Targeted at small deployments, this includes a basic Ansible Tower subscription, with software maintenance and upgrades but no technical support or service level agreement (SLA). Some “enterprise” features of Ansible Tower are not included. Versions supporting up to 250 managed nodes are available. Larger deployments should consider the enterprise subscriptions.


The Standard edition includes an enterprise Ansible Tower subscription with entitlement to all Ansible Tower features and 8×5 technical support. Pricing is based on the number of nodes that are managed.


The Premium edition also includes an enterprise Ansible Tower subscription with software maintenance and upgrades and all Ansible Tower features, but with entitlement to 24×7 technical support. Pricing is based on the number of nodes managed.


Two different installation packages are available for Ansible Tower.

The standard setup Ansible Tower installation program can be downloaded from

The latest version of Ansible Tower for Red Hat Enterprise Linux 7 is always located at

This archive is smaller but requires internet connectivity to download Ansible Tower packages from various package repositories.

A different, bundled installer for RHEL 7 is available at

This archive includes an initial set of RPM packages for Ansible Tower so that it may be installed on systems disconnected from the internet.

Those systems still need to be able to get software packages for Red Hat Enterprise Linux 7 and the Red Hat Enterprise Linux 7 Extras channel from

reachable sources. This may be preferred by administrators in higher security environments. This installation method is not currently available for Ubuntu.


The following procedure applies to the bundled installer to install Ansible Tower on a single Red Hat Enterprise Linux 7.4 or later system with access to the Red Hat Enterprise Linux 7 Extras repository.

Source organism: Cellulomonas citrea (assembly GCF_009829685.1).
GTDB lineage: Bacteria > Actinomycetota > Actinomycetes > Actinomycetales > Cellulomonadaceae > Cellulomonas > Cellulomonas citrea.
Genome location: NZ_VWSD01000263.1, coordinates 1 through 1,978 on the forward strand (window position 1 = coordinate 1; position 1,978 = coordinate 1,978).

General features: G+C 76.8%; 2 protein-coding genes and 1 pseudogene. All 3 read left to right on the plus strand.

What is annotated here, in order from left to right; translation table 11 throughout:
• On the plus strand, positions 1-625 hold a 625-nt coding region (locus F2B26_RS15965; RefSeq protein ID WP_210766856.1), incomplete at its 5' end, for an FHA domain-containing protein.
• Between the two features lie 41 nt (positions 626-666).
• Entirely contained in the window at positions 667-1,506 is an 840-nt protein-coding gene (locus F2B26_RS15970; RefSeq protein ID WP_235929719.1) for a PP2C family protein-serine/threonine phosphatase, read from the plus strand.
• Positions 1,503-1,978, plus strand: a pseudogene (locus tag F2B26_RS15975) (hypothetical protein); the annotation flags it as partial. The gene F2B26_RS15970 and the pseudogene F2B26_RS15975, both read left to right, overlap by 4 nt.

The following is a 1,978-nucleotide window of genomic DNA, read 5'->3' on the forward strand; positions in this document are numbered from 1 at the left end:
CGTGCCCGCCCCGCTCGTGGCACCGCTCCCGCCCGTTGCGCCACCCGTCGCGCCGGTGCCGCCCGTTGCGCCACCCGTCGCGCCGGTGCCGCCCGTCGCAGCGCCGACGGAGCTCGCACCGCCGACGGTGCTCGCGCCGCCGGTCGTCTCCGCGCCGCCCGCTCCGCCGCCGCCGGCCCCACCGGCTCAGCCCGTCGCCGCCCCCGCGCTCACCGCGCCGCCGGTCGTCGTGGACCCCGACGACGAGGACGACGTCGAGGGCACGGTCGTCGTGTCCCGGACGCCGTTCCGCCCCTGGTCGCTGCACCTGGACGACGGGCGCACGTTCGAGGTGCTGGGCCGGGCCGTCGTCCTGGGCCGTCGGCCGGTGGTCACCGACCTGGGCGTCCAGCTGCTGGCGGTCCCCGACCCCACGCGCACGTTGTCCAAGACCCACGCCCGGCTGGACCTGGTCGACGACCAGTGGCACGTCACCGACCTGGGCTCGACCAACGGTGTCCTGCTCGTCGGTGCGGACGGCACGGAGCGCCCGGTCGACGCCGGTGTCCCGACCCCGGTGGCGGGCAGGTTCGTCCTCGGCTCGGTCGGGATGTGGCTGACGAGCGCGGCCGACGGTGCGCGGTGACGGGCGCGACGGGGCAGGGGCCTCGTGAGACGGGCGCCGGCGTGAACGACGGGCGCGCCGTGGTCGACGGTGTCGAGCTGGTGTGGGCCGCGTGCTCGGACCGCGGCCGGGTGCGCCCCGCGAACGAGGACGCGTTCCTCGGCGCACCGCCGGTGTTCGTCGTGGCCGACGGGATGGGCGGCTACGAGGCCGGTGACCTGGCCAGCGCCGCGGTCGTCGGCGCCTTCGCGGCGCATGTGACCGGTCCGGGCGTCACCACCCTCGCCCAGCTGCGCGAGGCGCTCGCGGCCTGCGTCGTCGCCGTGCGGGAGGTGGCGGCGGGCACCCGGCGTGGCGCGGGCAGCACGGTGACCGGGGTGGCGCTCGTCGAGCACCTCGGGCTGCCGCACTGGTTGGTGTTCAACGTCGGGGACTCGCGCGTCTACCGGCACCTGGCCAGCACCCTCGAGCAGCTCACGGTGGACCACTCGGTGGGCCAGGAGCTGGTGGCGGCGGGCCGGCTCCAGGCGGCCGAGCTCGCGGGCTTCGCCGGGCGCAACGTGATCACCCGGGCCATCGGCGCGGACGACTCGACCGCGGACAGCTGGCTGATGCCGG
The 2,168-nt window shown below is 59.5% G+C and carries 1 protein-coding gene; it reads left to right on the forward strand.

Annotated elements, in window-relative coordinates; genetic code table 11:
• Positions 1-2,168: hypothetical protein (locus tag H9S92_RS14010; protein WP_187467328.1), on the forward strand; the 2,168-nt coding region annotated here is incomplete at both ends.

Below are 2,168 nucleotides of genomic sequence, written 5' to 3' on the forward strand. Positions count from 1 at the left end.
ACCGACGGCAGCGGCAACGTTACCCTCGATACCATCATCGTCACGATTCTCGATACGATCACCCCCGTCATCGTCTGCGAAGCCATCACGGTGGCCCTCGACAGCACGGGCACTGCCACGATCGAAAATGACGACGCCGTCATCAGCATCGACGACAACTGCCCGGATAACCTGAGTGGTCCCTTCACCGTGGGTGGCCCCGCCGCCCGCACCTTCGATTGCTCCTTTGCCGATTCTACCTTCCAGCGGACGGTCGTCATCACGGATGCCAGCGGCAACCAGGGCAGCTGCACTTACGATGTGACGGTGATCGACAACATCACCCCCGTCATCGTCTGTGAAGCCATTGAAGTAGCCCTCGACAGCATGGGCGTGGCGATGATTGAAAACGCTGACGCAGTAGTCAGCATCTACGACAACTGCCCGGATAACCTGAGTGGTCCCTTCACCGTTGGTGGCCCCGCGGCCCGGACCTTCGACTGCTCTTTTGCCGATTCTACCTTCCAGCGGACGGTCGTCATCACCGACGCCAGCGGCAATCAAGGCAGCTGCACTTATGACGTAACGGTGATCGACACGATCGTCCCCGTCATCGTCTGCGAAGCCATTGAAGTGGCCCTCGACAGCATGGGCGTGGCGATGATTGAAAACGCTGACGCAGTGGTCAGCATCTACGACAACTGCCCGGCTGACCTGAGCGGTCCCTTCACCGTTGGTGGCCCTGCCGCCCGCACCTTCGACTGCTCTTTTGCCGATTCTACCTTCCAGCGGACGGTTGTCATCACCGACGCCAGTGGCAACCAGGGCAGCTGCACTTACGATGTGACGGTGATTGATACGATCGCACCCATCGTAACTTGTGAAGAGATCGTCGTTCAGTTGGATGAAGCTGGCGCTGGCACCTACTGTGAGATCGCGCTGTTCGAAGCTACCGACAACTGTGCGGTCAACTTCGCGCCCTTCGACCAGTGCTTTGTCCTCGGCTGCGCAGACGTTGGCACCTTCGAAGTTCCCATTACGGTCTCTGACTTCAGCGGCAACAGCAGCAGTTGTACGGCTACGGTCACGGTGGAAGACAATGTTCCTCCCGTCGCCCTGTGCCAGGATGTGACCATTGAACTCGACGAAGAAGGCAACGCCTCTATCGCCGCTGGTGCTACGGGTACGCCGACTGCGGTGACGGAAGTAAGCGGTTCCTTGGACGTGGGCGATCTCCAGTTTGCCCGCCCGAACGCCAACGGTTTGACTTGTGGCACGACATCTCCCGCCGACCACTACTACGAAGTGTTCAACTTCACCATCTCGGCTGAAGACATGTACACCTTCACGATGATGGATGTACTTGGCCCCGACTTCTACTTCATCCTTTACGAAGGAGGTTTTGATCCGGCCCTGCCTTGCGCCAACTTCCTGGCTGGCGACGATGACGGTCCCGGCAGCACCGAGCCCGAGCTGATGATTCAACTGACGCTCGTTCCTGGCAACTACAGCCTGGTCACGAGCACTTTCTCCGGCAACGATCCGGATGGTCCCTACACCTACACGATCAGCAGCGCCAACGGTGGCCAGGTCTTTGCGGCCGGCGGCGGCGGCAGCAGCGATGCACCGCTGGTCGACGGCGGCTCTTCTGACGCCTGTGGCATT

1. As the root user, download the Ansible Tower setup bundle to the system.

Ansible bundle download

2. Extract the Ansible Tower setup bundle and change into the directory containing the extracted contents.

Ansible pkg extract

3. Edit the inventory file to set passwords for the Ansible Tower admin account (admin_password), the PostgreSQL database user account (pg_password), and the

RabbitMQ messaging user account (rabbitmq_password).

Inventory modification

4. Run the script to start the Ansible Tower installer.

[root@towerhost ansible-tower-setup-bundle-3.6.4-1]# ./

…output omitted…

PLAY [Install Tower isolated node(s)] ***************************************************************************

skipping: no hosts matched

PLAY RECAP ***************************************************************************

localhost                  : ok=158  changed=83   unreachable=0    failed=0    skipped=81   rescued=0    ignored=3

The setup process completed successfully.

Setup log saved to /var/log/tower/setup-2020-05-07-15:21:03.log

[root@towerhost ansible-tower-setup-bundle-3.6.4-1]#

5. Now, open your browser, access the Ansible Tower web interface with your server’s IP or FQDN, the username is admin and the password that you configured in the inventory file.

Ansible Tower GUI mode

6. Log in to the Ansible Tower web UI as the Ansible Tower administrator with the admin account and the password you set in the installer’s inventory file.

Ansible Tower Gui login

7. Finaly, click on browse and provide .pem license file, agree the End user license Agreement and click submit button.

Ansible Tower License

Congratulations…!!! You have successfully installed Ansible Tower.